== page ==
St Fort Estate
St. Fort House, a magnificent mansion house which stood just to the south of Newport and Wormit, was built by Henry Stewart around 1850. Robert Stewart, the first member of the Stewart family to live there, had bought the estate in 1790, and his nephew Henry demolished the existing house to make way for the later mansion, designed by architect William Burn. The family lived in the house until around 1895, the last family member to live there being Miss Caroline Stewart. After she left, the house was let to close friends the Pilkington family. They occupied the house until World War II. Miss Maude Pilkington, who grew up there, would later live in Newport. In 1970, in recognition of all her work for the community, she was one of only two people ever given the freedom of the burgh.
St Fort House
According to census returns, the house contained at least 40 rooms spread over two main floors, plus attic rooms in the roof and a basement housing the kitchen and maids’ quarters, wine cellar, scullery and stores (see floor plan). During World War II the R.A.F. made use of St Fort house with officers being billeted there, and in the post-war years it was let as a hotel. This venture however enjoyed only limited success, partly due to the local council’s reluctance to grant a drinks licence. Nor was the building linked to mains electricity, by that time surely a considerable disadvantage in a hotel business! In the early 1950s the roof was removed in order to save money on rates. This of course led to the building’s rapid deterioration and it was eventually demolished in 1957.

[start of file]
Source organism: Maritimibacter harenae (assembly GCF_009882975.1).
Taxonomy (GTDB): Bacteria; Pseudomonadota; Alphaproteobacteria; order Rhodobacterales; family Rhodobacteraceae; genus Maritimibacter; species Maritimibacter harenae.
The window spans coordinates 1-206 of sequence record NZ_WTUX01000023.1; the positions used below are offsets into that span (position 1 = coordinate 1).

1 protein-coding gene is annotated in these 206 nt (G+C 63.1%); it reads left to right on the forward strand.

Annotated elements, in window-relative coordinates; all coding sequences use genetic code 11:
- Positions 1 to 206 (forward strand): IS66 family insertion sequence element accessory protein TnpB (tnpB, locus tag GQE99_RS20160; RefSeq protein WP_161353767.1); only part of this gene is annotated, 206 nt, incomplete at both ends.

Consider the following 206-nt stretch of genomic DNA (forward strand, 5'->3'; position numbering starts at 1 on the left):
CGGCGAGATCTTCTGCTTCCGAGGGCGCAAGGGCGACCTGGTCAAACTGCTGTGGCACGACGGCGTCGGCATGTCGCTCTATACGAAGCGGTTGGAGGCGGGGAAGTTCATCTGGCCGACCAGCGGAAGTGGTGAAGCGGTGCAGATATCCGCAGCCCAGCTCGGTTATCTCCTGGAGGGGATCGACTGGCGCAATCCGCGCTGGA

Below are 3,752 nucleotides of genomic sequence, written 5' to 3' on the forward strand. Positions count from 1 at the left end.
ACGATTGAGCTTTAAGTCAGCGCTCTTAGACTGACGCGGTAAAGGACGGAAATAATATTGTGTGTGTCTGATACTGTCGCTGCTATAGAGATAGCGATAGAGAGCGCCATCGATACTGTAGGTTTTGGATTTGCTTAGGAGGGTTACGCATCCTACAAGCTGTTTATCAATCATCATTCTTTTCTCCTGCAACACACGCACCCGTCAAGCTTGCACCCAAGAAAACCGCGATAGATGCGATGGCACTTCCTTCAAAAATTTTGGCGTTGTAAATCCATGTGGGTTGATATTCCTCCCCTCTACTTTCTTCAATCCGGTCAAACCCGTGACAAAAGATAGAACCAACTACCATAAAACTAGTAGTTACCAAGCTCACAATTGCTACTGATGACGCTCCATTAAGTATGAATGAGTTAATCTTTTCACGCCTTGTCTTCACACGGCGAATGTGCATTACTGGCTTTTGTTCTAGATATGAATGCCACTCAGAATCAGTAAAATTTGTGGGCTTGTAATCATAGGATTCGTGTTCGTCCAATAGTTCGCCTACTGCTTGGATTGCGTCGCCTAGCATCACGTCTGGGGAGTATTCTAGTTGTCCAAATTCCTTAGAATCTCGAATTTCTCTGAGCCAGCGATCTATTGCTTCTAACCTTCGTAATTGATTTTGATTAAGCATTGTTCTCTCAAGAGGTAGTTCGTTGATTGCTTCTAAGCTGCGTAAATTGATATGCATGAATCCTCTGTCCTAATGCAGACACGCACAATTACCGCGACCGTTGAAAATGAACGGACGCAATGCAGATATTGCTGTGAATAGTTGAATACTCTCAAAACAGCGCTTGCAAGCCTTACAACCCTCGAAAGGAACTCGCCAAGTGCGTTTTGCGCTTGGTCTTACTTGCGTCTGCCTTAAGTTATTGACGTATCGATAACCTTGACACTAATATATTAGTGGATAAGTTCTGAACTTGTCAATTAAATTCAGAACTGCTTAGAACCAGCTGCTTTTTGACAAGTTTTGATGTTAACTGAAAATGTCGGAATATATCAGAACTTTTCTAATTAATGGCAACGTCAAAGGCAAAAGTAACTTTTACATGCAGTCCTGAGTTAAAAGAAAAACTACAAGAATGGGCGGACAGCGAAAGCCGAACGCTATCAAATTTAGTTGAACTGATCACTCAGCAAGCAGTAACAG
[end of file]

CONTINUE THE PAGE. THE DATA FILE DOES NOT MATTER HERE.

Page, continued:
St Fort Grounds
The St Fort grounds were extensive and impressive, including woodlands, a curling pond and walled garden with greenhouses supplying the house with flowers, fruit and vegetables. The present main road more or less follows the line of the old drive up to the house from the five roads roundabout. This new main road, which was built in the 1960s at the time of the Tay Road Bridge construction, cuts the St Fort Estate in half. The old walled garden can still be seen to the east of the main road. Nearer the house were the home farm, stables, a laundry, a doocot, an icehouse and a creamery. The creamery was a most unusual little building with thatched roof supported by wooden props, still easily recognised today. The parkland in front of the house was known as the ‘greens’, and was frequently the setting for the meeting of the local hunt, and in more recent years for carriage-driving championships.
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